184 F2d 441 Leimer v. Reeves
184 F.2d 441
REEVES, United States District Judge.
United States Court of Appeals Eighth Circuit.
Oct. 18, 1950.
W. A. Leimer on brief for petitioner.
William A. Moran, Special Litigation Attorney, Office of Housing Expediter, Washington, D.C. Ed Dupree, General Counsel, Leon J. Libeu, Assistant General Counsel, Cecil H. Lichliter, Special Litigation Attorney, Washington, D.C. and Joseph E. Babka, Chief, Litigation Section, St. Louis, Mo., were with him on the brief), for respondent.
Before GARDNER, Chief Judge, and WOODROUGH and RIDDICK, Circuit judges.
GARDNER, Chief Judge.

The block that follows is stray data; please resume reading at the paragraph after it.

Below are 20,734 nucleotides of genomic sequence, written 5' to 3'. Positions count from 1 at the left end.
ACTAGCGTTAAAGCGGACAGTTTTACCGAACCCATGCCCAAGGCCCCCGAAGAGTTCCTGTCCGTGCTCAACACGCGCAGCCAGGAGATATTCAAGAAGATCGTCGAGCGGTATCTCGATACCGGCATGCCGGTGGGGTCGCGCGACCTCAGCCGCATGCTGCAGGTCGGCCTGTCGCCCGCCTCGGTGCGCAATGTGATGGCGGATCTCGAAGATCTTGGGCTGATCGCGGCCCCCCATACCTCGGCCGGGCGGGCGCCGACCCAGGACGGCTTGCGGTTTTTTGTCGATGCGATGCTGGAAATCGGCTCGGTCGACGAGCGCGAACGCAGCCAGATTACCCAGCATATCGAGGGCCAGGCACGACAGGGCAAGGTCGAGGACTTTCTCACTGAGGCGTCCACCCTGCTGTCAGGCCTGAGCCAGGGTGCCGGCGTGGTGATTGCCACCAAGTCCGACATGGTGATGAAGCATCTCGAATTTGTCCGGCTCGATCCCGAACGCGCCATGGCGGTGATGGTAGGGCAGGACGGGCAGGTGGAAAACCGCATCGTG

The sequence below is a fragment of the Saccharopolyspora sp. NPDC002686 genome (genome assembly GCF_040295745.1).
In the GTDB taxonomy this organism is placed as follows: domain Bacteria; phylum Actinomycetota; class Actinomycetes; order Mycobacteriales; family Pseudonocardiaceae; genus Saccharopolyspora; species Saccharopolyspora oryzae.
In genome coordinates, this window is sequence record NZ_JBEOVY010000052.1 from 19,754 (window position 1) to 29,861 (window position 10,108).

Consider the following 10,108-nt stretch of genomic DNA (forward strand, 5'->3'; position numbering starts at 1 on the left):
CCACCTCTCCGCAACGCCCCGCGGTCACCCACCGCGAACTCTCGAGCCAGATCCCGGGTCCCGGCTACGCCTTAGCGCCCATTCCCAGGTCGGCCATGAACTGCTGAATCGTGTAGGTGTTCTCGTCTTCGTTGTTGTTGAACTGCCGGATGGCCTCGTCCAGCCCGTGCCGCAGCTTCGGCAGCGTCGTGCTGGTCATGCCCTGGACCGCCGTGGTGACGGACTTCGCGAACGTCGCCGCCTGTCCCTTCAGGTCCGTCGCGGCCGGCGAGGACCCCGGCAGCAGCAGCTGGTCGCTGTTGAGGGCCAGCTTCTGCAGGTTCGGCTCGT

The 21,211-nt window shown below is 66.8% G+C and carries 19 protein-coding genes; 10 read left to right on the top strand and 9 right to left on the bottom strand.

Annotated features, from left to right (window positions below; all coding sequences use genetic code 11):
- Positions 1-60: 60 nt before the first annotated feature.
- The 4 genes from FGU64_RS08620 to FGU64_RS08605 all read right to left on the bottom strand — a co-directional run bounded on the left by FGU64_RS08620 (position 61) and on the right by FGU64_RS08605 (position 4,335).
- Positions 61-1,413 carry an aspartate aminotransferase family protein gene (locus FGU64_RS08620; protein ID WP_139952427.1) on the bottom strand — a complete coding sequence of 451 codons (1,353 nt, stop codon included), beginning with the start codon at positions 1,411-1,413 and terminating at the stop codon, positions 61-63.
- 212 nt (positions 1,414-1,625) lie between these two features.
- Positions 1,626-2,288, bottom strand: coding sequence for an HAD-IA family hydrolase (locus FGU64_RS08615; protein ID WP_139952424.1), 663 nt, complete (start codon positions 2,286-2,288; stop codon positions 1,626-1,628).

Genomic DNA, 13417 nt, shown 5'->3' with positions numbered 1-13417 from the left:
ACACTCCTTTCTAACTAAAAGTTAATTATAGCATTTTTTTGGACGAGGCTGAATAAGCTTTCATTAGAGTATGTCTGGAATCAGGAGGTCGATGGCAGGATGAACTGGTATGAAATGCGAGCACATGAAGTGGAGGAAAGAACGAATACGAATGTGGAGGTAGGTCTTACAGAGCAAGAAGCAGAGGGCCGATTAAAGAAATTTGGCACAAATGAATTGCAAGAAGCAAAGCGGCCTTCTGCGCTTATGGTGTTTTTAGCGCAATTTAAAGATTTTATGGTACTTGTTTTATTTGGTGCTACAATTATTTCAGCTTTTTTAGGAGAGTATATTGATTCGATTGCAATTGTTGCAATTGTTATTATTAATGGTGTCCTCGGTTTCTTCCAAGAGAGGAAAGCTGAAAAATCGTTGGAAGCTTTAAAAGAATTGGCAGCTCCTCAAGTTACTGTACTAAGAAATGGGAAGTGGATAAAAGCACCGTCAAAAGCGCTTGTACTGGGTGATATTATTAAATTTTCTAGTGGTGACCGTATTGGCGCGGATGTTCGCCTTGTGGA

In this proceeding petitioner seeks a writ of prohibition directed to the Honorable Albert L. Reeves, United States District Judge for the Western District of Missouri, prohibiting him from taking further cognizance of a suit now pending before him in which Tighe E. Woods, Housing Expediter, is plaintiff and the petitioner herein is defendant. It is alleged in the petition in this proceeding that petitioner is the lessee of certain property located in Kansas City, Missouri, comprising eight apartments and one dwelling unit which he sublets; that in said suit Tighe E. Woods as Housing Expediter claims that defendant, petitioner herein, has exceeded the maximum fixed by the rent control law and seeks to recover triple penalties in the way of damages; that in said suit defendant claims that the property is renting at a loss; that he is entitled to a reasonable return on the investment in said property; that the rent allowed by the rent control is inadequate and confiscatory; that as defendant in that action he has made repeated attempts to secure a fair amortized return on his property through the administrative processes of the Housing and Rent Control Act, 50 U.S.C.A.Appendix, 1881, et seq., but that through the connivance of the plaintiff, his agents and employees, he has been denied such relief in violation of the decision of the Supreme Court of the United States; that the alleged excessive rental charges at no time exceeded the net fair income on such property but as defendant in said action he is to be denied an opportunity to present such testimony and evidence as would sustain his contention and he is being wrongfully excluded from said court and has no remedy as he lacks an opportunity to make a record that will establish facts upon appeal to this or the United States Supreme Court.